With the arrival of summer weather in many parts of the U.S., it’s time to think again about various outdoor activities. Watching a few bicycles pass by my house the other day brought to mind a famous anecdote about pioneering mathematician and computer scientist Alan Turing. As you may recall, Turing was the famous British thinker who not only founded theoretical computer science, but also was the primarily visionary in the project to crack the German Enigma code, a key contribution to the Allied victory in World War II. As often happens with such geniuses, his personal life was very odd, though he usually had reasons for whatever he did. For example, he was mocked as ridiculously paranoid for chaining his favorite coffee mug to a radiator. But there are rumors that years later, a pile of smashed coffee mugs was found near his old office, apparently thrown away by a disgruntled co-worker. Another crazy story involves Turing’s efforts to repair his bicycle.

As the story goes, Turing noticed that every once in a while, the chain on his bike would come loose, and he would have to stop and kick it a certain way to get it back on its track again. After a while, he noticed that the intervals at which this was happening seemed kind of regular, so decided to check that theory rigorously. He attached a mechanical counter, and started measuring the exact interval at which this problem was occurring. It turned out he was right— the intervals were regular. The number of clicks between failures was proportional to the product of the number of spokes in his wheel, the number of links in the chain, and the cogs in the bicycle gears. Once he discovered that, he took a close look at the components, and soon discovered the root cause: there was a particular spoke that was slightly bent, and when this got too close to a particular link in the chain that was also damaged, the chain would be pulled off. Armed with this knowledge, he was able to correctly fix the bent spoke and resolve the problem. It’s been said that any competent bike repairman would have spotted the issue in a few minutes without bothering with counters and intervals, but the mathematics of that would be pretty boring.

Naturally, as with any anecdote about someone famous, there are some alternate versions of this story. My favorite is the one that changes the ending slightly: once Turing figured out the formula for when the chain would jump off, he started carefully calculating the intervals as he rode the bike, and stopping to kick it at the exact right times he calculated. That’s a fun one, and certainly fits into the stereotypes of Turing’s eccentricity. But I do find it a bit hard to believe. When riding a bike outdoors, there are lots of variables involved to interrupt your concentration: road obstacles, changing inclines, approaching cars, etc. Could someone safely riding a bicycle successfully keep a running count of the wheel and chain rotations, over a continuous ride of several miles? And in Turing’s case, it was further complicated by the fact that he always wore a gas mask as he rode, to prevent triggering his allergies. But the alarm clock he was known to wear around his waist might have helped.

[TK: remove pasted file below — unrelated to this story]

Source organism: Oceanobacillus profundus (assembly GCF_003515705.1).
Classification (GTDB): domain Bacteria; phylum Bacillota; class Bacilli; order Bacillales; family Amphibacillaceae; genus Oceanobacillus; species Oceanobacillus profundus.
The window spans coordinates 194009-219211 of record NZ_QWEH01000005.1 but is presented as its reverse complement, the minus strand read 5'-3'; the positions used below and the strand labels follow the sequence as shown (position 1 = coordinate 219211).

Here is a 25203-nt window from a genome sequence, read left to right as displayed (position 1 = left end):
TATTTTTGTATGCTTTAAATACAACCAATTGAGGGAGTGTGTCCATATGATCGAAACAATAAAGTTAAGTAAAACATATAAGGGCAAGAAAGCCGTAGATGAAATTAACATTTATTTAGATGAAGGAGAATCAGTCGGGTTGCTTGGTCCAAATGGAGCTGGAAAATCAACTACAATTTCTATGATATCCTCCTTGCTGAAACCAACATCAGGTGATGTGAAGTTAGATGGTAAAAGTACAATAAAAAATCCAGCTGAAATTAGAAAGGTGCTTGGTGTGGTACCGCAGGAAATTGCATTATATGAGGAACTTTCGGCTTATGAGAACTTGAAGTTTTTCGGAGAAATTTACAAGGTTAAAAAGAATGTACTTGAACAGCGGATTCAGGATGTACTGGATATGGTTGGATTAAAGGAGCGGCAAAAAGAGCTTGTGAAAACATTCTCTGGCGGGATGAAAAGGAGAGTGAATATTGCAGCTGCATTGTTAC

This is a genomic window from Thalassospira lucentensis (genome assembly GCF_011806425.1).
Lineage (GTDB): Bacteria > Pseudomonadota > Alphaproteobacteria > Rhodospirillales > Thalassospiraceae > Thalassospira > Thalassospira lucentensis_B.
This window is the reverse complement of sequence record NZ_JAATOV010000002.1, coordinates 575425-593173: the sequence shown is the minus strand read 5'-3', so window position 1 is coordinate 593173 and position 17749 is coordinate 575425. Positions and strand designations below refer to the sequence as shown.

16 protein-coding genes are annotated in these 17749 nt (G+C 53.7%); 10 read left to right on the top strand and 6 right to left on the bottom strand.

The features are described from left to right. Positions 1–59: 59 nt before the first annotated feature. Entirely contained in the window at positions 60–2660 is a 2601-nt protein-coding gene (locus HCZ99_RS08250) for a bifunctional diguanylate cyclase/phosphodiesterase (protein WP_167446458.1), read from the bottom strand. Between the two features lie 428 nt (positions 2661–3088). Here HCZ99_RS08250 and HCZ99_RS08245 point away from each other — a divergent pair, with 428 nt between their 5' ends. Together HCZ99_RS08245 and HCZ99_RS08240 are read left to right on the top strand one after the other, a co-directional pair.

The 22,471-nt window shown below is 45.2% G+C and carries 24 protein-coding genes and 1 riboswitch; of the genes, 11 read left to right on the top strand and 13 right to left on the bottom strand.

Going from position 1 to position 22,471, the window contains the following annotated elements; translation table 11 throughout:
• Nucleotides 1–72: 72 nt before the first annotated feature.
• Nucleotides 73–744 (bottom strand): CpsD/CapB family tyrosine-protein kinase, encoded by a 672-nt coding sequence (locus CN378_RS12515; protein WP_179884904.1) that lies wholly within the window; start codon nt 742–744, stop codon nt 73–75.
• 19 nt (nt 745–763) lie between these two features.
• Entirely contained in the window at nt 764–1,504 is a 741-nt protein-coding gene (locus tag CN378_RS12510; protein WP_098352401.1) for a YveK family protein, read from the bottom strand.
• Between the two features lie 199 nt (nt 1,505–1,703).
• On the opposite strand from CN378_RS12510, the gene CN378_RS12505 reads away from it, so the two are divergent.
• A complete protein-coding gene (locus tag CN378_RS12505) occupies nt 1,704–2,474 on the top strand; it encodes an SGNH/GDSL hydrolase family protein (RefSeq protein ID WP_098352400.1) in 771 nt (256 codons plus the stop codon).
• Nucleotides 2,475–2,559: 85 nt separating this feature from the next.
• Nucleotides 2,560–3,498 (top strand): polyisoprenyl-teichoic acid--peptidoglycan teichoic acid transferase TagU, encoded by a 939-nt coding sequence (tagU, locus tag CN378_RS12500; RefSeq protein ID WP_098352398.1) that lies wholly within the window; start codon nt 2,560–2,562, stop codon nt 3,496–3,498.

In honor of this story, there was actually a proposal back in 2015 to name a bicycle bridge in Cambridge, England after Turing. I didn’t see any further references to this online, so it looks like it didn’t pass. But there’s plenty of non-bicycle-related stuff named after him in the computer science world. If you want someone to propose a bicycle bridge in your name, next time your bike breaks down, think about the clever mathematical tricks you might use to diagnose the issue. Also, remember to found a branch of mathematics and win a world war. Or forget about the bridge, and just take your bike to a competent repair shop.

And this has been your math mutation for today.

References:

- https://www.washingtonpost.com/archive/1999/06/09/alan-turing/3640bb61-b23d-41df-9f39-d00a6b2e30cc/
- http://cozybeehive.blogspot.com/2009/09/that-strange-bicyclist-alan-turing.html
- https://www.mub.eps.manchester.ac.uk/science-engineering/2020/02/20/alan-turing-did-you-know/
- https://road.cc/content/news/170689-cambridge-cycle-bridge-should-be-named-after-alan-turing-and-nimbys-should-back